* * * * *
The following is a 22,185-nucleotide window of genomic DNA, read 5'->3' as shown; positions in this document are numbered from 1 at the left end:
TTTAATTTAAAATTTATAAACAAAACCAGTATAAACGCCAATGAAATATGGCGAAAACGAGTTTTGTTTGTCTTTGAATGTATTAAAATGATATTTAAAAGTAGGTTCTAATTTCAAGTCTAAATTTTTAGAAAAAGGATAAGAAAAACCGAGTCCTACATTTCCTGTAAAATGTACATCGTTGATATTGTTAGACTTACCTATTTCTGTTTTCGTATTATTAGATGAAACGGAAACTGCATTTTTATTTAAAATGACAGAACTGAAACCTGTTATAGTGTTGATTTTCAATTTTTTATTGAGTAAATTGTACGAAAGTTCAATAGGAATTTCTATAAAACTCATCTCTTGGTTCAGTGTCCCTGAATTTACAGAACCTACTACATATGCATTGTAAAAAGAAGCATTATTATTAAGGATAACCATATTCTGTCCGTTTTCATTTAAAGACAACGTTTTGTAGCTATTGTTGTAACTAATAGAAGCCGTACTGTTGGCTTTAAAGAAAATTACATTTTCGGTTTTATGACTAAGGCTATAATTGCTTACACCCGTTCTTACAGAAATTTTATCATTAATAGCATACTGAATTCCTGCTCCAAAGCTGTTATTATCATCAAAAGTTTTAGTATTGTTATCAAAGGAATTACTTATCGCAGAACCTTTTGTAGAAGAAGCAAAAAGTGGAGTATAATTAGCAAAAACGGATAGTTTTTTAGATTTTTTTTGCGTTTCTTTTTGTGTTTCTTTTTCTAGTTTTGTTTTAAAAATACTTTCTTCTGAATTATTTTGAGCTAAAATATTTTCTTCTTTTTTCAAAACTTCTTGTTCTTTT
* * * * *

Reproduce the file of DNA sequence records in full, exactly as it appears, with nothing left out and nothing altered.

The following is a 22,185-nucleotide window of genomic DNA, read 5'->3' as shown; positions in this document are numbered from 1 at the left end:
TTTAATTTAAAATTTATAAACAAAACCAGTATAAACGCCAATGAAATATGGCGAAAACGAGTTTTGTTTGTCTTTGAATGTATTAAAATGATATTTAAAAGTAGGTTCTAATTTCAAGTCTAAATTTTTAGAAAAAGGATAAGAAAAACCGAGTCCTACATTTCCTGTAAAATGTACATCGTTGATATTGTTAGACTTACCTATTTCTGTTTTCGTATTATTAGATGAAACGGAAACTGCATTTTTATTTAAAATGACAGAACTGAAACCTGTTATAGTGTTGATTTTCAATTTTTTATTGAGTAAATTGTACGAAAGTTCAATAGGAATTTCTATAAAACTCATCTCTTGGTTCAGTGTCCCTGAATTTACAGAACCTACTACATATGCATTGTAAAAAGAAGCATTATTATTAAGGATAACCATATTCTGTCCGTTTTCATTTAAAGACAACGTTTTGTAGCTATTGTTGTAACTAATAGAAGCCGTACTGTTGGCTTTAAAGAAAATTACATTTTCGGTTTTATGACTAAGGCTATAATTGCTTACACCCGTTCTTACAGAAATTTTATCATTAATAGCATACTGAATTCCTGCTCCAAAGCTGTTATTATCATCAAAAGTTTTAGTATTGTTATCAAAGGAATTACTTATCGCAGAACCTTTTGTAGAAGAAGCAAAAAGTGGAGTATAATTAGCAAAAACGGATAGTTTTTTAGATTTTTTTTGCGTTTCTTTTTGTGTTTCTTTTTCTAGTTTTGTTTTAAAAATACTTTCTTCTGAATTATTTTGAGCTAAAATATTTTCTTCTTTTTTCAAAACTTCTTGTTCTTTT